Mr Jason Nandlal MSc FCPodS

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Scope of practice


Hallux valgus (Bunion surgery)


Hallux valgus this is a malalignment of the big toe joint which causes the big toe to go off at an angle. As a result the big toe starts to crowd the smaller toes. It makes the foot wider which causes footwear fitting difficulties and also can give rise to pain within the big toe joint and the development of painful calluses. Because the big toes joint does not bear weight normally it can also cause pain under the second   joint which will feel like walking on a pebble. Although this foot problem can be made worse by certain shoe types it is an inherited condition.
A painful enlargement of the joint situated at the base of the big toe. A bunion actually refers to the bony prominence or exostosis on the side of the big toe.
 A large sac of fluid, known as a bursa, can form over the enlarged joint which can then become inflamed and painful.

Surgery to remove the bony prominence is called a bunionectomy. There are over 130 different procedures recorded for treating this condition. The Podiatric Surgeon will choose the right procedure for the individual patient. Smaller bunions can also develop on the outside of the little toe joint, these are known as Tailors bunions and are also treated surgically using similar techniques.

Podiatric Surgery is the surgical treatment of the foot and its associated structures. It is carried out by a Podiatric Surgeon, usually as a day case procedure and often under local anaesthetic. Podiatric Surgery is available in many NHS trusts as well as in private hospitals and clinics. A Podiatric Surgeon manages bone, joint and soft tissue disorders.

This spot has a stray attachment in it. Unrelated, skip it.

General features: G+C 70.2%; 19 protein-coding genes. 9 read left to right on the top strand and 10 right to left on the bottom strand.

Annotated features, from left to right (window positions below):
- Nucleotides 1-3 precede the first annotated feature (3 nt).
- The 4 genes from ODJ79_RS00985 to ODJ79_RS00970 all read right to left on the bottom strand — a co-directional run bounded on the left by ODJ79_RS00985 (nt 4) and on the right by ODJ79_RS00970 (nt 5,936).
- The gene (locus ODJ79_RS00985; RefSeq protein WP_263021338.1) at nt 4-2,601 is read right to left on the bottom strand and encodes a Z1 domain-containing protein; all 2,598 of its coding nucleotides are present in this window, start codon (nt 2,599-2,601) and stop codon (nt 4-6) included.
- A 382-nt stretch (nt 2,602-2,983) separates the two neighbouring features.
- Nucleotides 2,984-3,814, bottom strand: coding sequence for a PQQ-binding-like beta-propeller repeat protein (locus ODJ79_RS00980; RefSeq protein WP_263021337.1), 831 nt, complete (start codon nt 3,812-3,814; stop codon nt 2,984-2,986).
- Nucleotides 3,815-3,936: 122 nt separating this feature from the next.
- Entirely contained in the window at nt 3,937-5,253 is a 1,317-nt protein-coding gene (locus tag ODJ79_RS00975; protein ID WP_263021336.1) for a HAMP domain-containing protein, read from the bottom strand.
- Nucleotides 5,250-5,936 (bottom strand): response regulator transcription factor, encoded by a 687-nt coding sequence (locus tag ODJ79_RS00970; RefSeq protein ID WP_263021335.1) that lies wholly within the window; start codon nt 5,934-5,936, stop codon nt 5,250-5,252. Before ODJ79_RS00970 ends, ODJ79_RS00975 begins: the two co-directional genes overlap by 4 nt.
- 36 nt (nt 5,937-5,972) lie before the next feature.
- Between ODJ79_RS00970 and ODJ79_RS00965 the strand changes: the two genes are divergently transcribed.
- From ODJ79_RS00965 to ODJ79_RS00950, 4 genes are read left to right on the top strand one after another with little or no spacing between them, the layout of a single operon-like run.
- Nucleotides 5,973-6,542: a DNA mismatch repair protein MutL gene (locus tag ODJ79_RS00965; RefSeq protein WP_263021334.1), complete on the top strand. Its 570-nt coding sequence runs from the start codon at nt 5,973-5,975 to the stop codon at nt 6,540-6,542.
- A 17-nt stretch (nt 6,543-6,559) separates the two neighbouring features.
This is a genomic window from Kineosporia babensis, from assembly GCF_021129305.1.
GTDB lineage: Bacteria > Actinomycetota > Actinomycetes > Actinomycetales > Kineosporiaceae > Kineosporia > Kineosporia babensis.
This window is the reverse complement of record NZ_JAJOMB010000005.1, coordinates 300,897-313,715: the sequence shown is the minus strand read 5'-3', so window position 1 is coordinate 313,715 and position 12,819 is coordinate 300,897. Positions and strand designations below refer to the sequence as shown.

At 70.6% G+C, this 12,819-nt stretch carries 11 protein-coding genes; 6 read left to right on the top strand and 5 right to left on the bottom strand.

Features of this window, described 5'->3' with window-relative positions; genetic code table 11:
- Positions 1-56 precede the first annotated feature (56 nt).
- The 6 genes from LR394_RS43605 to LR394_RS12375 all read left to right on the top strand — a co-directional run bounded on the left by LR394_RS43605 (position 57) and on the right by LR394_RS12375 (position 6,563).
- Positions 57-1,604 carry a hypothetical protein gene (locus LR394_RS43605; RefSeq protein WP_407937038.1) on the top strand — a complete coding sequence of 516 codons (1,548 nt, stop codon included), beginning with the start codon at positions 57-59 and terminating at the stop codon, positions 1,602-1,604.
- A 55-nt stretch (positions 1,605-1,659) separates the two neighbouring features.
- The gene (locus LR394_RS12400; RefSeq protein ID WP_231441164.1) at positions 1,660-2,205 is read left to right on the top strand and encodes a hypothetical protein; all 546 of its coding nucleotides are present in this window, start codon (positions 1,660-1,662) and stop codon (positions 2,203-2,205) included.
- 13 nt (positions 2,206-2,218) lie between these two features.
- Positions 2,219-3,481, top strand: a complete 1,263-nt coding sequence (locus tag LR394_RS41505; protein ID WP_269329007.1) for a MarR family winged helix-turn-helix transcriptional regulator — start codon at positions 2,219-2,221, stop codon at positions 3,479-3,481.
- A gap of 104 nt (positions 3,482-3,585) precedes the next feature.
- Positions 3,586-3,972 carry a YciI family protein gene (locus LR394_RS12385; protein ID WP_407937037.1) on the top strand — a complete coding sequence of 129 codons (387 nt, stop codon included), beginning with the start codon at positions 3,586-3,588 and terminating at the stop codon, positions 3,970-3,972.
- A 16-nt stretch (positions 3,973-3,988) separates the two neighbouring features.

Most commonly performed surgery: Scarf osteotomy.



We do not know the exact cause of bunions. We do know that the following factors can be important:

Family history of bunions, Footwear ,Shape of the metatarsal head, Biomechanical factors, Some types of arthritis.




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Hallux limitus/rigidus
This arthritic condition of the big toe joint can cause pain and loss of motion. Walking requires the big toe to bend upwards or dorsiflex. Without this movement the big toe joint wears out or may even seize up completely. The condition can be treated using a variety of surgical techniques ranging from remodelling the existing joint to joint replacement.

It is essential to find the true cause of the condition. The condition is known to be caused by a long metatarsal, or by a number of other biomechanical imbalances. Podiatric surgeons sometimes use artificial joints to treat the condition if the joint is beyond repair. These can be made of silastic rubber, titanium or even ceramic. The choice of the type of implant depends on the individual patients needs.

Cartiva SCI is a proprietary polyvinyl alcohol (PVA) cryogel device that mimics natural cartilage. The durable, viscoelastic surface replacement provides flexible cushioning intended to maintain natural joint mechanics by repairing focal cartilage defects while minimising the resection of healthy tissue.